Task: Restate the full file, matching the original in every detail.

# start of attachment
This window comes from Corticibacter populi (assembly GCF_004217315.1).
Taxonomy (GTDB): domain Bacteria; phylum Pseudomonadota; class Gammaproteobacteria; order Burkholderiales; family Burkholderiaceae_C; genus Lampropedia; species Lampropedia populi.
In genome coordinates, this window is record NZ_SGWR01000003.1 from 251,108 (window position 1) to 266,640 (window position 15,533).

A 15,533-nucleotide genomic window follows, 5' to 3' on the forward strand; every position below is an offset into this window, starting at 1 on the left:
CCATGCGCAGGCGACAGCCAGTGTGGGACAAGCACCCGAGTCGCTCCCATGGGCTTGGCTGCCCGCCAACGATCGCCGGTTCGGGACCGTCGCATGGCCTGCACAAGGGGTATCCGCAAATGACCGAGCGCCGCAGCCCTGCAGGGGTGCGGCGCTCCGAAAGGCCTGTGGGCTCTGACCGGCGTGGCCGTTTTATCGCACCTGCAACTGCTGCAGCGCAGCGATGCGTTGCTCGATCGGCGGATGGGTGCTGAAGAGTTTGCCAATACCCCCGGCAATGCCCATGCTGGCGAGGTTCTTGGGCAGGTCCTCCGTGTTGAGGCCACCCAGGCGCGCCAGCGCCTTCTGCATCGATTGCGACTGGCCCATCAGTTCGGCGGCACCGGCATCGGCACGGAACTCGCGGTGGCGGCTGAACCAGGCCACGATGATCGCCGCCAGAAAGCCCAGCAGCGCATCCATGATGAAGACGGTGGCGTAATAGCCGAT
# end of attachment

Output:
This window comes from Corticibacter populi (assembly GCF_004217315.1).
Taxonomy (GTDB): domain Bacteria; phylum Pseudomonadota; class Gammaproteobacteria; order Burkholderiales; family Burkholderiaceae_C; genus Lampropedia; species Lampropedia populi.
In genome coordinates, this window is record NZ_SGWR01000003.1 from 251,108 (window position 1) to 266,640 (window position 15,533).

A 15,533-nucleotide genomic window follows, 5' to 3' on the forward strand; every position below is an offset into this window, starting at 1 on the left:
CCATGCGCAGGCGACAGCCAGTGTGGGACAAGCACCCGAGTCGCTCCCATGGGCTTGGCTGCCCGCCAACGATCGCCGGTTCGGGACCGTCGCATGGCCTGCACAAGGGGTATCCGCAAATGACCGAGCGCCGCAGCCCTGCAGGGGTGCGGCGCTCCGAAAGGCCTGTGGGCTCTGACCGGCGTGGCCGTTTTATCGCACCTGCAACTGCTGCAGCGCAGCGATGCGTTGCTCGATCGGCGGATGGGTGCTGAAGAGTTTGCCAATACCCCCGGCAATGCCCATGCTGGCGAGGTTCTTGGGCAGGTCCTCCGTGTTGAGGCCACCCAGGCGCGCCAGCGCCTTCTGCATCGATTGCGACTGGCCCATCAGTTCGGCGGCACCGGCATCGGCACGGAACTCGCGGTGGCGGCTGAACCAGGCCACGATGATCGCCGCCAGAAAGCCCAGCAGCGCATCCATGATGAAGACGGTGGCGTAATAGCCGAT